The alert contains a deep link that takes everyone into an incident-specific live chat, where you can post follow-up information, share pictures, and ask questions as the incident unfolds over time. On top of this crowdsourced experience, Sonya the Crimebot is our friendly, helpful data bot that also provides you with near real-time reports from the Atlanta Police for the last 24 hours.

How does this differ from NextDoor and how did you decide to pivot to your current focus?

Nextdoor was build to be a Facebook page for your neighborhood, helping you sell used couches and find babysitters. They are a noisy marketplace for recommendations and services for your neighborhood, and being a message board, it’s passive engagement. VillageDefense is 100 percent focused on crime, real-time communication, and operates anywhere in the city you go (not just the boundaries of your neighborhood).

We decided to pivot after releasing VillageDefense Beta across 3000 communities in 300 cities. Through a maniacal user feedback process, we learned so much. Why, how, when, and where they used VillageDefense and for which purposes. We gained an understanding that our users wanted to take VillageDefense everywhere they went. As they navigated in and out of the city, living, working, and playing, they wanted to always know when crime was happening around them. We saw this as an opportunity to open the city up, instead of creating more boundaries, divisions, and crime data blind spots.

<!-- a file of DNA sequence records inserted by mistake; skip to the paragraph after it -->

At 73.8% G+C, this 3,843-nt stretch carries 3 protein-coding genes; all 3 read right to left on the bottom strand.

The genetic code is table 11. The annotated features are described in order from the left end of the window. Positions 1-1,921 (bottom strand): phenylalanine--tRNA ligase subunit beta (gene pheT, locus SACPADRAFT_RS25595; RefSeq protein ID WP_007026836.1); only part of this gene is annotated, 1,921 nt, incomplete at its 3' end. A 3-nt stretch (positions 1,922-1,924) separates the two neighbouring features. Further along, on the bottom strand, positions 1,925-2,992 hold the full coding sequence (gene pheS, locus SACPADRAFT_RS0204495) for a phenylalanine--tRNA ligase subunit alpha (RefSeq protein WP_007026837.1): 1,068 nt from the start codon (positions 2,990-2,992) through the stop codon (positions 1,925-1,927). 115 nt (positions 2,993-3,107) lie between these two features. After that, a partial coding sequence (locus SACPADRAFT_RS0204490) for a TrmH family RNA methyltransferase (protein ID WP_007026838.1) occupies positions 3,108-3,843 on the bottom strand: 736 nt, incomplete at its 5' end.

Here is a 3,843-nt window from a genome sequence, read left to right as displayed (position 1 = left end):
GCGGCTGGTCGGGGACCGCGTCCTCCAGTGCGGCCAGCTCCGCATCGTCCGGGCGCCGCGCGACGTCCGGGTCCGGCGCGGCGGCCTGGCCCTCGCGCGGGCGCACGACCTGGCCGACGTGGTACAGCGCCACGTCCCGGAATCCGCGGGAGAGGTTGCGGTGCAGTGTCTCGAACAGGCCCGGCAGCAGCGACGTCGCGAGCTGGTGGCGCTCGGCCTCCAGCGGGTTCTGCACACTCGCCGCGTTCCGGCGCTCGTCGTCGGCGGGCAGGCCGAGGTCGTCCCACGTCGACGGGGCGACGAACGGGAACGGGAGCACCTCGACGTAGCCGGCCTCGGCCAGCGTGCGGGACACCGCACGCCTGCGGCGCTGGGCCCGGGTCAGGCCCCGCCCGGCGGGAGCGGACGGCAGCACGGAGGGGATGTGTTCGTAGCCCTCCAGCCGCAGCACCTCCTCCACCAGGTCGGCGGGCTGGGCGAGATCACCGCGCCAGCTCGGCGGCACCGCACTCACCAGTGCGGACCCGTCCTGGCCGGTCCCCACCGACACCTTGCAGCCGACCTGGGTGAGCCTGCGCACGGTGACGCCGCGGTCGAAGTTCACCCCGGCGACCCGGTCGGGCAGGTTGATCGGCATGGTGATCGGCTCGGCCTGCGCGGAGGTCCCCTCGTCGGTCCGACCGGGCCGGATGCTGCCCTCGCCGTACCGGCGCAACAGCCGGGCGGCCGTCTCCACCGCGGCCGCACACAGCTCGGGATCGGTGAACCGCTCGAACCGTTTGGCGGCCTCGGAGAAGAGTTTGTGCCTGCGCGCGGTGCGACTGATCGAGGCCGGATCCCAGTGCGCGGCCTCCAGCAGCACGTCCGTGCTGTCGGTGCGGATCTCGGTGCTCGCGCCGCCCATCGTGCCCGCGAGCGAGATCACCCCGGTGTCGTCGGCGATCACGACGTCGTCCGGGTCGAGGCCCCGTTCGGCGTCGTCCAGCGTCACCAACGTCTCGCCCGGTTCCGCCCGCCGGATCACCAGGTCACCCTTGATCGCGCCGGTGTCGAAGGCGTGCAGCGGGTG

Who are your competitors and how do you stand out?

There are other players in the space trying to solve the same problem we are, but we’re the only ones going about it in a decentralized, crowdsourced way. We cut out all gatekeepers of information. And given that a shocking amount of crime goes unreported to 911, any approach solely dependent on police data will only give you a fraction of a window into what’s really going on. Crowdsourcing is the only real way to solve the problem of valuable information flowing within a community. 

Given that cities are interdependent networks of people, the way we communicate has to be decentralized/crowdsourced. We’re “networkifying” public safety. Each human is a sensor, and VillageDefense opens the “crime” communication port on the network.